At Gunner's Grille, charming setting but erratic service

Chicken-fried steak, other hearty classics served in a rustic atmosphere

  • The chicken fried steak is one of the specialties at Gunner's in Taneytown.
The chicken fried steak is one of the specialties at Gunner's… (Barbara Haddock Taylor,…)
October 10, 2012|By Kit Waskom-Pollard, For The Baltimore Sun

Though it opened just last year, Gunner's Grille in Taneytown feels like it's been around forever. That's both good and bad.

On the good side, the restaurant's rustic atmosphere is downright charming, and its interpretations of classics, like chicken-fried steak, are capable and comforting.

Unfortunately, at times, our dinner also recalled an era of fewer dining choices (and no dining critique websites), when restaurants could get away with spotty service and food that didn't quite live up to its description.

Located on a pretty stretch of Taneytown Pike, Gunner's looks like an old country tavern — all dark wood and welcoming windows. Inside, local art and distressed barn wood and wagon wheel chandeliers — culled from a Carroll County farm during the 1970s — completes the country look.

We walked into a nearly empty restaurant just after 5 on a recent Sunday, though it filled up with families and older couples as we ate.

A moment after we sat, our waitress arrived to take orders from the straightforward drinks menu. We opted for a Heineken ($4.25) and a glass of goes-with-anything Alamos Malbec ($6.50).

A different waiter delivered our drinks, allowing us to taste the wine — a nice and unusual touch for wine ordered by the glass.

That flip-flop between waiter and waitress set the tone for the evening's inconsistent service. Though sometimes the staff was on top of our requests — the waiter, in particular, was very responsive — we waited and waited for simple things like ketchup for fries or cream for coffee.

The first glitch came early on, when our salads arrived at the same time as an oyster appetizer, instead of one before the other. The wedge salad ($7) was imposing — a whole head of iceberg lettuce dominated the plate — but the blue cheese dressing wasn't quite as tangy as we'd hoped.

The house salad ($5) also proved a mixed bag. The greens and vegetables were crisp and ripe, but the salad was dressed with highly acidic balsamic vinaigrette instead of the hot bacon dressing we requested.

Delivered with the salads, Oysters Taneytown ($13 for five oysters), a house specialty, was the biggest disappointment of the evening. The riff on Oysters Rockefeller sounded interesting: Instead of spinach, the baked oysters were topped with kale braised with garlic, bacon and onion, plus mozzarella cheese.

The combination sounded good, but the concept wasn't executed properly. The kale topping needed to cook considerably longer. It was tough and nearly raw.

Added to that, the oysters needed a few more minutes in the oven. We're fans of both raw and baked oysters, but these, lukewarm and chewy, occupied an uncomfortable spot in between.

The meal improved when our entrees arrived. The French Dip ($10) was a flavorful take on the classic roast beef-and-provolone sandwich. The meat, nicely cooked and tender, was topped with gooey melted cheese.

Chewy rosemary focaccia gave the sandwich a slightly modern spin. Soaked with savory au jus, the herb-studded bread added freshness to the traditionally heavy meal.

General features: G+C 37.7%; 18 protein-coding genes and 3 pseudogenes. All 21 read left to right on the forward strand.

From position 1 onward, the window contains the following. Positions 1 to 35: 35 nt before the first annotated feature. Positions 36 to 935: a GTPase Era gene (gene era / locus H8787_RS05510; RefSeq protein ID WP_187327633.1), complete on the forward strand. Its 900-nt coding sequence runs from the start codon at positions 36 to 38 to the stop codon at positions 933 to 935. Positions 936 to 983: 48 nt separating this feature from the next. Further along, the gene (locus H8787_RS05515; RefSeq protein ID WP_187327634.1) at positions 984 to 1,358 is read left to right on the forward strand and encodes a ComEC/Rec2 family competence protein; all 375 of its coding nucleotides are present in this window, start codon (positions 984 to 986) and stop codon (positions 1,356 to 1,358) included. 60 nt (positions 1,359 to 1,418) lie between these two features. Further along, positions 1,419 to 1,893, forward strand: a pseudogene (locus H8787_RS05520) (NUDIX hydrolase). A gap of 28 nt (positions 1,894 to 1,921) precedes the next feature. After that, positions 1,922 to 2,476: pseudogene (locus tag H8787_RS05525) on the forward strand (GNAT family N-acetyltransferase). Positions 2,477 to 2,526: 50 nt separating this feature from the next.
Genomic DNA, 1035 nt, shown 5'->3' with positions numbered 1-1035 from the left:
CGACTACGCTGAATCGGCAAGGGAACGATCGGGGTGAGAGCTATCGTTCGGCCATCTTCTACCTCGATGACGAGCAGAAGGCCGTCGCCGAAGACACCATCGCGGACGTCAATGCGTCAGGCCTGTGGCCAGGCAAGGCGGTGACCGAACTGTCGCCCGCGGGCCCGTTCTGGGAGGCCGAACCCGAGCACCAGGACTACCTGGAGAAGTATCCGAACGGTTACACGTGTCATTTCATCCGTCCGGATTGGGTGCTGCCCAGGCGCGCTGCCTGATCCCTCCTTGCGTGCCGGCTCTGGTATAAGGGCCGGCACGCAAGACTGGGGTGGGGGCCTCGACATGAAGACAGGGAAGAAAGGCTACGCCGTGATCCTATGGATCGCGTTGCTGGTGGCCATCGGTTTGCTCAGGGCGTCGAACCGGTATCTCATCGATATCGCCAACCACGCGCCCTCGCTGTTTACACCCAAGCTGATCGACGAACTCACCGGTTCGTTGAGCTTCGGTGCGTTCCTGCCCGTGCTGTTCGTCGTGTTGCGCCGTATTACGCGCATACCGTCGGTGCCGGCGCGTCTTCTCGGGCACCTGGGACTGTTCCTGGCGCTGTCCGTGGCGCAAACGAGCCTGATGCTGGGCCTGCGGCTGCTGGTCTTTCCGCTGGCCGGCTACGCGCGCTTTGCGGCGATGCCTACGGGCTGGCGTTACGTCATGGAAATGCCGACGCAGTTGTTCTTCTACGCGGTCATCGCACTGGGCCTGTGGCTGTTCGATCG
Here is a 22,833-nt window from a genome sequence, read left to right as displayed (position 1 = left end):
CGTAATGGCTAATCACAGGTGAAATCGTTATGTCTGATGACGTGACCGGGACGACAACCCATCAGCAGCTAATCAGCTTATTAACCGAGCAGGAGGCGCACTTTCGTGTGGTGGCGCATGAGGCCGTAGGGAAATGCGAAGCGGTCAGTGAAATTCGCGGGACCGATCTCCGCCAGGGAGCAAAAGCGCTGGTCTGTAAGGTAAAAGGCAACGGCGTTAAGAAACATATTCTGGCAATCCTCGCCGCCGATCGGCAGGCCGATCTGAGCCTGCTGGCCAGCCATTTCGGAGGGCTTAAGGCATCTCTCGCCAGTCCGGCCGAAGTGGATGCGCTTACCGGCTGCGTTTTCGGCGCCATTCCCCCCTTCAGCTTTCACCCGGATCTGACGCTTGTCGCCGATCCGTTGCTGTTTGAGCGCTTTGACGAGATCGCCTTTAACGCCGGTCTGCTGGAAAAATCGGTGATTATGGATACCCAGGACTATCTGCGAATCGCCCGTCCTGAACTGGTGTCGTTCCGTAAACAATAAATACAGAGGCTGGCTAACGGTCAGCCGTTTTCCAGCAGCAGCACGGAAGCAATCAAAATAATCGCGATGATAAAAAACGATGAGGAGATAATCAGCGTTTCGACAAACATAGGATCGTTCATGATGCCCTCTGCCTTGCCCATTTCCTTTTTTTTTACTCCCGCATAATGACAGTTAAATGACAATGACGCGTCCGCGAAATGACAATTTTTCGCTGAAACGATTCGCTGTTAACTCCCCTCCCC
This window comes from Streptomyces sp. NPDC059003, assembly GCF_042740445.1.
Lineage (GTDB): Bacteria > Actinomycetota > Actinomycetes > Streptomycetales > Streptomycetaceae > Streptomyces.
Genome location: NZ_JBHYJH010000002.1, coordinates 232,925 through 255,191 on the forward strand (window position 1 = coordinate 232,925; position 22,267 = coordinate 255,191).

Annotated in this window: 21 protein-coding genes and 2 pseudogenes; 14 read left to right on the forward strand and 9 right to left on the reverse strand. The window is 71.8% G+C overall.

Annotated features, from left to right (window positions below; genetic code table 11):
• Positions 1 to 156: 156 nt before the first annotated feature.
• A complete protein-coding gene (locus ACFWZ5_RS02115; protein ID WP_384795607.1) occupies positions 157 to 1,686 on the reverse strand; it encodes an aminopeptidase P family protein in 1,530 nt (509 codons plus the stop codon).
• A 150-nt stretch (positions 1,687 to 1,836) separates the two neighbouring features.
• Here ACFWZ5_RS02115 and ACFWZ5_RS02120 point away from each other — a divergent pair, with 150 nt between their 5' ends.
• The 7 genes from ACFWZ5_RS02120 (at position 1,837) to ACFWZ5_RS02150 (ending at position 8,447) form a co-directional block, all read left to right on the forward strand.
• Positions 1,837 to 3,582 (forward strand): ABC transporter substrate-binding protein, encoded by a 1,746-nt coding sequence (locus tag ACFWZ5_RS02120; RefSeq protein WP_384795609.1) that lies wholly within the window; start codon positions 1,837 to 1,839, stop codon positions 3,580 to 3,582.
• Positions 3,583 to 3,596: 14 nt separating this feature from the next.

The au jus was also a helpful dipping sauce for Gunner's excellent steak fries. Crispy on the outside, soft in the center and seasoned just right, the fries were a highlight.

The chicken-fried steak ($11 for a "single" serving, big enough for a very hearty appetite) was equally appealing. Chef-owner Brooke Hagerty put the steak on the menu as a nod to her father, Gunner, who grew up on an Indiana chicken farm. Chicken-fried steak was a treat for his family, and Hagerty's version, crunchy on the outside, tender and savory inside, did the dish justice.

Though we added a dash of salt to the creamy gravy (and it was better for it), garlicky mashed potatoes and broccoli served on the side were piping hot and seasoned well.

Gunner's procures its desserts from a Glen Burnie company called Aunt Peg's, and they're good ones. Apple pie ($5), spicy with cinnamon, was a pleasant mixture of tart and sweet (though it would've been better just a tinge warmer).

"Monster" chocolate cake ($5) was sweet and satisfying, but earned its intimidating name with layers of chocolate cake, topped by even more chocolate.

Though we ended the food part of the meal on a high note, service problems reared their head again as we waited for the bill. After our waitress passed our table, without glancing at us, for a third time, we got up from our seats to chase her down.

When we walked out the door, we were a little annoyed by the service. But with a look at the surrounding countryside, and a glance back at the pretty building, our irritation faded.

Despite the service problems, the lovely setting made it hard to stay bothered. Especially with bellies full of chicken-fried steak and apple pie.

Gunner's

Rating: ✭✭

Back story: Opened in 2011, Taneytown's Gunner's Grille serves classic comfort food favorites in a rustic, charming setting.

Parking: Lot in front

Signature dish: The chicken-fried steak is crunchy and savory — a good match for creamy gravy and garlicky mashed potatoes.

Where: 5525 Taneytown Pike, Taneytown

Contact: 410-756-1080; gunnersgrille.com

Open: Tuesday-Thursday, 11 a.m. to 11 p.m.; Friday and Saturday, 11 a.m.-1 a.m.; Sunday 11:30 a.m. to 12 a.m.; Closed Mondays

Credit cards: All major

[Key: Superlative: ✭✭✭✭✭; Excellent: ✭✭✭✭; Very Good: ✭✭✭; Good: ✭✭; Promising: ✭]

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